Saturday, April 14, 2007

Despair not
































On Not Measuring One’s Progress
In conclusion, I would like to make one more point concerning the theme of transformation. The Holy Fathers counsel us that we are not to try to measure our spiritual progress. Trying to measure our progress can lead to pride on the one hand, and to despair on the other. If we think, "I’m making great progress, I’m becoming holy," we can be sure that we are not making progress, because we are being prideful, and pride separates us from God. On the other hand, if we despair about what seems to be our lack of progress, this despair also separates us from God.

So, let God do the measuring of our progress. Let God be the judge, both of ourselves and of others.

Benjamin Franklin had the practice of counting up and recording all the good deeds he did every day. From a worldly point of view, this might seem to be a good practice; but this is not what we are to do as Orthodox Christians. We are not supposed to count up our virtues and good deeds and then congratulate ourselves, for Christ said, Let not thy left hand know what thy right hand doeth (Matt. 6:3). In fact, we are supposed to do the opposite: we are to look at our own sins. "Grant me to see my own sins, and not to judge my brother," as we say in the Prayer of St. Ephraim. We need to accuse ourselves of our sins, but we should not judge ourselves in the sense of passing a sentence of condemnation. This is an important distinction. Godly self-accusation leads to taking responsibility for our sins so that we can repent of them, make amends when necessary, and ultimately become free of them. Self-condemnation, on the other hand, leads to despair—because, in passing final judgment on ourselves, we are playing God just as surely as when we pass final judgment on our neighbor.

Spiritual transformation, as we have seen, cannot occur without the Grace of the Holy Spirit. The wind bloweth where it listeth, and thou hearest the sound thereof, but canst not tell whence it cometh, and whither it goeth: so is every one that is born of the Spirit (John 3:8). Transformation by the Grace of God is imperceptible at the time that it occurs. We are being changed, but we do not know it. Therefore, we should not attempt to experience states or moments of transformation. Such an attempt can, after all, only lead to pride and delusion. It is ours only to leave behind all that separates us from God, to turn to God with our whole being, and to let God do the rest.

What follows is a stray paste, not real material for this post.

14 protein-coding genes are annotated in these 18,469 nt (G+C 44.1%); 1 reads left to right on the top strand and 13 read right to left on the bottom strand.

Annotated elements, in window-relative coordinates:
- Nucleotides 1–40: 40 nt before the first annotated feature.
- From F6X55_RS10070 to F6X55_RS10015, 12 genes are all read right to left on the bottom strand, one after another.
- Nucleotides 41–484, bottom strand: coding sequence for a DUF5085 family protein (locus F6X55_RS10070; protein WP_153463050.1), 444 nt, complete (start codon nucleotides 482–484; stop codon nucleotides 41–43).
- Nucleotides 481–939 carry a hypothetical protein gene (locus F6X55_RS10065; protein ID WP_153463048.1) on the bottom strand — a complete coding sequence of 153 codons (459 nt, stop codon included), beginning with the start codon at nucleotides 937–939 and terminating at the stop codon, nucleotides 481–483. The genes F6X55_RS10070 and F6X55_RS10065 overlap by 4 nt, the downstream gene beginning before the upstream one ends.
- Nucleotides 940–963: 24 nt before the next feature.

Spiritual transformation is only perceptible in hindsight. One day we may be able to look back and consider how things have become different. Perhaps we will notice that we are no longer enslaved to a particular passion that once held us tightly. Perhaps, although the circumstances of our lives might be even more difficult than they were in the past, we will notice that we are not reacting to them as negatively as we used to, and that we have a greater sense of trust that our lives are in God’s hands. If we notice such things, let us give thanks to God and not take credit ourselves, remembering the words of St. Diadochos: "Only the Holy Spirit can purify the nous." Then, continuing to practice inner watchfulness, let us look more deeply into ourselves, there to discover more hidden and subtle passions, which we must also put to death on the altar of sacrifice for the sake of Christ.

It is a difficult path, this path of continual re-creation into the likeness of Christ, this path of sacrifice that leads to deification. Our Lord has told us: Narrow is the gate, and difficult is the way, which leadeth unto life (Matt. 7:14). But this is the only way we can follow in order to fulfill the true designation of our existence.

Therefore, following the exhortation of the Apostle Paul, let us not be conformed to this age, let us not follow after the fashions of this world, let us not fashion ourselves according to the passions. Rather, let us be transformed, transfigured into new beings through repentance, through the healing and purification of our nous. Through this transformation, may we come to genuinely love God and our neighbor, may we be united with God through His Grace, and may we dwell forever in perfect love with Christ and His saints. Amen.

- Hieromonk Damascene from a 2005 talk

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As I fall and say to myself Get up! Get up! Keep running! These words are helpful to remind me not to sink into despair, which is deadly. So I'm posting them here for my own archival purposes. The end of the week here has turned out to be hard in the despair department.

3 Comments:

Blogger Mimi said...

Sometimes, there is a danger in Bright Week to relax too much! Good reminder.

On another note, I nominated you for a Thinking Blogger award.

3:07 PM  
Blogger Hilarius said...

Well, that's awfully nice - I guess I'm not sure what the 'Thinking Blogger' award is but I'll look it up (I do get accused of thinking too much).

When I read that my mind immediately flashed to the Wizard of Oz quarto:

"If I only had a heart . . .
A brain . . .
A home . . .
The nerve . . ."

[or as the Cowardly Lion says it: "The noyve]

Thanks, M

5:44 PM  
Blogger Mimi said...

The noyve

Which is how I say it too, giggle.

3:07 PM  

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